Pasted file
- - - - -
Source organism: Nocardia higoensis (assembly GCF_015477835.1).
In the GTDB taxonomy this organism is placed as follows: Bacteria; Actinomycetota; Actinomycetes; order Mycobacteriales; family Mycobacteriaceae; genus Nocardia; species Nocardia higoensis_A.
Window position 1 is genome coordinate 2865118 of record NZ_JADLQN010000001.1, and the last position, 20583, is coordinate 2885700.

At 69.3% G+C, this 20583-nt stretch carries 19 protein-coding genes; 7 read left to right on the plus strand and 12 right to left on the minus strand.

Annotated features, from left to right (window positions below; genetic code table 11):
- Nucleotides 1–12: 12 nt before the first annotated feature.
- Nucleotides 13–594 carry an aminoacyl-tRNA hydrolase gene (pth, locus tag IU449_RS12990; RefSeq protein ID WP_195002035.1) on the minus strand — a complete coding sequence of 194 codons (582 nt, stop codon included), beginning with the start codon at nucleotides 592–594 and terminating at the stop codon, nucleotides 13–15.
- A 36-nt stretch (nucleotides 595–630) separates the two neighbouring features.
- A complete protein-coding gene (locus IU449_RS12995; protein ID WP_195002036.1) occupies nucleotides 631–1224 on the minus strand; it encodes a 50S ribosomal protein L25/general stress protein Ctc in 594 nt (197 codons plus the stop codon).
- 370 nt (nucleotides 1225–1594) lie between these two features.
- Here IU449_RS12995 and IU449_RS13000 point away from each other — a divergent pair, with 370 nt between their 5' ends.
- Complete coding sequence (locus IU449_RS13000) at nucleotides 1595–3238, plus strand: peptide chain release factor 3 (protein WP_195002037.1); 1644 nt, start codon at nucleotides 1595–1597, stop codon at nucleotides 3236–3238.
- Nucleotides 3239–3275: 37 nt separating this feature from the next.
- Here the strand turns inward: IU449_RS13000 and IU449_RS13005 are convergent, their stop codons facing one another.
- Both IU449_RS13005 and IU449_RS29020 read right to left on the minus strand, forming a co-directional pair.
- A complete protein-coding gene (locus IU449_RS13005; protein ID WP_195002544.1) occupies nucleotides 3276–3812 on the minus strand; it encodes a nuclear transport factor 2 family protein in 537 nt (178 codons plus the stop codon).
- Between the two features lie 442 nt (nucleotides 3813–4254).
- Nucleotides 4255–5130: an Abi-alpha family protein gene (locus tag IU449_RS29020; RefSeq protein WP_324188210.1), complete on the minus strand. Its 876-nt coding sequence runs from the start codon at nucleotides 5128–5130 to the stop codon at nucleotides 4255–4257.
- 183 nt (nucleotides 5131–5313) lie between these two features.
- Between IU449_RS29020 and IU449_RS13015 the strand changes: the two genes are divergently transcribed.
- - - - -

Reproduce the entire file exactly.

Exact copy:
Source organism: Nocardia higoensis (assembly GCF_015477835.1).
In the GTDB taxonomy this organism is placed as follows: Bacteria; Actinomycetota; Actinomycetes; order Mycobacteriales; family Mycobacteriaceae; genus Nocardia; species Nocardia higoensis_A.
Window position 1 is genome coordinate 2865118 of record NZ_JADLQN010000001.1, and the last position, 20583, is coordinate 2885700.

At 69.3% G+C, this 20583-nt stretch carries 19 protein-coding genes; 7 read left to right on the plus strand and 12 right to left on the minus strand.

Annotated features, from left to right (window positions below; genetic code table 11):
- Nucleotides 1–12: 12 nt before the first annotated feature.
- Nucleotides 13–594 carry an aminoacyl-tRNA hydrolase gene (pth, locus tag IU449_RS12990; RefSeq protein ID WP_195002035.1) on the minus strand — a complete coding sequence of 194 codons (582 nt, stop codon included), beginning with the start codon at nucleotides 592–594 and terminating at the stop codon, nucleotides 13–15.
- A 36-nt stretch (nucleotides 595–630) separates the two neighbouring features.
- A complete protein-coding gene (locus IU449_RS12995; protein ID WP_195002036.1) occupies nucleotides 631–1224 on the minus strand; it encodes a 50S ribosomal protein L25/general stress protein Ctc in 594 nt (197 codons plus the stop codon).
- 370 nt (nucleotides 1225–1594) lie between these two features.
- Here IU449_RS12995 and IU449_RS13000 point away from each other — a divergent pair, with 370 nt between their 5' ends.
- Complete coding sequence (locus IU449_RS13000) at nucleotides 1595–3238, plus strand: peptide chain release factor 3 (protein WP_195002037.1); 1644 nt, start codon at nucleotides 1595–1597, stop codon at nucleotides 3236–3238.
- Nucleotides 3239–3275: 37 nt separating this feature from the next.
- Here the strand turns inward: IU449_RS13000 and IU449_RS13005 are convergent, their stop codons facing one another.
- Both IU449_RS13005 and IU449_RS29020 read right to left on the minus strand, forming a co-directional pair.
- A complete protein-coding gene (locus IU449_RS13005; protein ID WP_195002544.1) occupies nucleotides 3276–3812 on the minus strand; it encodes a nuclear transport factor 2 family protein in 537 nt (178 codons plus the stop codon).
- Between the two features lie 442 nt (nucleotides 3813–4254).
- Nucleotides 4255–5130: an Abi-alpha family protein gene (locus tag IU449_RS29020; RefSeq protein WP_324188210.1), complete on the minus strand. Its 876-nt coding sequence runs from the start codon at nucleotides 5128–5130 to the stop codon at nucleotides 4255–4257.
- 183 nt (nucleotides 5131–5313) lie between these two features.
- Between IU449_RS29020 and IU449_RS13015 the strand changes: the two genes are divergently transcribed.